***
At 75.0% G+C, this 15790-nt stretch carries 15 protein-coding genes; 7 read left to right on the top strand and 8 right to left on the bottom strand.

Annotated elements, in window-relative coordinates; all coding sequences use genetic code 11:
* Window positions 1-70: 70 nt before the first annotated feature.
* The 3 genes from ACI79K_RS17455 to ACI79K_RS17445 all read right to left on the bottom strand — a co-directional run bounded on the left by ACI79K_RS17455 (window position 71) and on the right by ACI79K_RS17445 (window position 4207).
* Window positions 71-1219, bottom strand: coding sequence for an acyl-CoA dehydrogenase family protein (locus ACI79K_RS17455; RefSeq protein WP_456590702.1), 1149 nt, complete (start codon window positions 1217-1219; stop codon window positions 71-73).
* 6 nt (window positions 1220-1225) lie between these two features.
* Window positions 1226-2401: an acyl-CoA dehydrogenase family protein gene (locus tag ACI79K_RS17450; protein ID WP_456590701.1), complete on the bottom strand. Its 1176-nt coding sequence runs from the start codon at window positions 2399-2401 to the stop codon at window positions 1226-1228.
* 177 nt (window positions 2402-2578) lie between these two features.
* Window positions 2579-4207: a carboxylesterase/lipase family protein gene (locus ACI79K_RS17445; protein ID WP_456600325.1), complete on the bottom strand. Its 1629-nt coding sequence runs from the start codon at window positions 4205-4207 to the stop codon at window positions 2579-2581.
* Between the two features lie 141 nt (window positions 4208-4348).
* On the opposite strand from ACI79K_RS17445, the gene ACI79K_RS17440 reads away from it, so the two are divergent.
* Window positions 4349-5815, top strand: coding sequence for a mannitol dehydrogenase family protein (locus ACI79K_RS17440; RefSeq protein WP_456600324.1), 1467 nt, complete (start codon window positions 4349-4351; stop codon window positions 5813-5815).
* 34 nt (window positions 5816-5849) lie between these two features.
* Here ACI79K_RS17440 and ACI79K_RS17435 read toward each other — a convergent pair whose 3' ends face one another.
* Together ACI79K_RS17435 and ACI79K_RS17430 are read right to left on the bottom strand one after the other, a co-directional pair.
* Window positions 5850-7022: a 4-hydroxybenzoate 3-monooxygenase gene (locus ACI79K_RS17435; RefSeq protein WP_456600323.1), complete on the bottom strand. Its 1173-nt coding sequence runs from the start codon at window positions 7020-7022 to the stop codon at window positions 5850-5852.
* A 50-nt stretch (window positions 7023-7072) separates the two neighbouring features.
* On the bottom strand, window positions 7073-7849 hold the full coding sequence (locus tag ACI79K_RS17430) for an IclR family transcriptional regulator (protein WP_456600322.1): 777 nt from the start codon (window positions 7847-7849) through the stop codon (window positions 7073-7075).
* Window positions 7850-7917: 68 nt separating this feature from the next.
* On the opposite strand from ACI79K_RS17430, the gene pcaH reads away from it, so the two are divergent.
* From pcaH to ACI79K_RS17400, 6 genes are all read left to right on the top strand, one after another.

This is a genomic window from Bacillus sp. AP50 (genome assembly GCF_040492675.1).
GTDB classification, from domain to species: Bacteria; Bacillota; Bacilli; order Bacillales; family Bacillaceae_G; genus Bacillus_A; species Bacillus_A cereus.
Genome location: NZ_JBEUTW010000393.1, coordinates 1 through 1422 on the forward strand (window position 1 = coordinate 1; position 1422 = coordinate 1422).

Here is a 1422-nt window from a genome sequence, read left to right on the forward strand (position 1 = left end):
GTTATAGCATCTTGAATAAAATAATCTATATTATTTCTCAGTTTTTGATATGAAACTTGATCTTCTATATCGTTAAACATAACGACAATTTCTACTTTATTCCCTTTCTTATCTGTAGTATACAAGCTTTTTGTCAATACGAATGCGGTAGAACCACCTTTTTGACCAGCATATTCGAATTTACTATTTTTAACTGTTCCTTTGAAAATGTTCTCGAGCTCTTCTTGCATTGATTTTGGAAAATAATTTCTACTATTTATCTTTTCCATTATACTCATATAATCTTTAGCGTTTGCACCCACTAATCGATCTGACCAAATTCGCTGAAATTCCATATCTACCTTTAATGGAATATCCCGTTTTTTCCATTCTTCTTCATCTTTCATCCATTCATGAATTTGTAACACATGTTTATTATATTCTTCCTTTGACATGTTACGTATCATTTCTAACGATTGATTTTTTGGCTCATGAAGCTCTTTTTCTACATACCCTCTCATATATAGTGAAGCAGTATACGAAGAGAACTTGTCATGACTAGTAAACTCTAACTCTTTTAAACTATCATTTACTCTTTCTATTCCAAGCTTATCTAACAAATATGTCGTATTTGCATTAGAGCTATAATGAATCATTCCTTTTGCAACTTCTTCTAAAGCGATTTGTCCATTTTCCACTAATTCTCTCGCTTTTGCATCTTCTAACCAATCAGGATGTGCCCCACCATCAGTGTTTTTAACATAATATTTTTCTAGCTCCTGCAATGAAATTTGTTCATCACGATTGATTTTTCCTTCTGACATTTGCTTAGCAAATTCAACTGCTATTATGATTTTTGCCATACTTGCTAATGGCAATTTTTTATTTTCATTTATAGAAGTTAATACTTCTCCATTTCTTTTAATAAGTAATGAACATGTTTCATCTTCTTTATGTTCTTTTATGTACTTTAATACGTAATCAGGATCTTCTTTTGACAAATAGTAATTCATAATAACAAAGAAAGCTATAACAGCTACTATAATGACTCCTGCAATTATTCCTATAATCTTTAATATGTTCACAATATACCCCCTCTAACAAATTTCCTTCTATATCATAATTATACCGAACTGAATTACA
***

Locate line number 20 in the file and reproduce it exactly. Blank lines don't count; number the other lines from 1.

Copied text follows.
* On the opposite strand from ACI79K_RS17430, the gene pcaH reads away from it, so the two are divergent.